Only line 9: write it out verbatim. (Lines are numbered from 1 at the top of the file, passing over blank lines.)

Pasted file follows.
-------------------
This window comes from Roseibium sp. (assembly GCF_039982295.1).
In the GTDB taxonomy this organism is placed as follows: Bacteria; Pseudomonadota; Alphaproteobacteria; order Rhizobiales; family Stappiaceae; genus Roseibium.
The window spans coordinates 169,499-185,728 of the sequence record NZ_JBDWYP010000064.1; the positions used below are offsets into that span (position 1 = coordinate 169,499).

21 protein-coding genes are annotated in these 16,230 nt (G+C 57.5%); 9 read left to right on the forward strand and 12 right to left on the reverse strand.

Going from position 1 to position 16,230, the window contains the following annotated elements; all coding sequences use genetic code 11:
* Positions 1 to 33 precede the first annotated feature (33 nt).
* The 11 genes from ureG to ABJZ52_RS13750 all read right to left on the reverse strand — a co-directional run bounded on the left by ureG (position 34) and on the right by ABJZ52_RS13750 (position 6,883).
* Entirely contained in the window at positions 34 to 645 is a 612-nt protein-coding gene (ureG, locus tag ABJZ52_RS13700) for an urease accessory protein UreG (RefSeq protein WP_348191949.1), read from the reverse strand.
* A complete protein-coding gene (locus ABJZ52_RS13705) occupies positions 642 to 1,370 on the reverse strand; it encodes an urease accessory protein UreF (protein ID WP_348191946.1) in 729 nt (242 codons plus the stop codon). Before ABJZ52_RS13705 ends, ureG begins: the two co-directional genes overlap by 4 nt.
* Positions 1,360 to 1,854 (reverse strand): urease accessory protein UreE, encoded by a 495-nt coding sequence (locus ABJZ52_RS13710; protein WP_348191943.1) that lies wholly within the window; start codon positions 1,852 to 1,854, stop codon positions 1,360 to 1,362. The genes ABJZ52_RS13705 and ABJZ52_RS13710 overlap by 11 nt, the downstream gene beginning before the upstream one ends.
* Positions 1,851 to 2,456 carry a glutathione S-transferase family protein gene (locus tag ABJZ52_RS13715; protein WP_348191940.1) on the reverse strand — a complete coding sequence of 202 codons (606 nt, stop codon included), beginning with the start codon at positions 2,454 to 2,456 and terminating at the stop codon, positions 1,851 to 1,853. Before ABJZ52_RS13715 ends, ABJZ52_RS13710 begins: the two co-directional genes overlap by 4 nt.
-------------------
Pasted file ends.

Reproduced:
* A complete protein-coding gene (locus ABJZ52_RS13705) occupies positions 642 to 1,370 on the reverse strand; it encodes an urease accessory protein UreF (protein ID WP_348191946.1) in 729 nt (242 codons plus the stop codon). Before ABJZ52_RS13705 ends, ureG begins: the two co-directional genes overlap by 4 nt.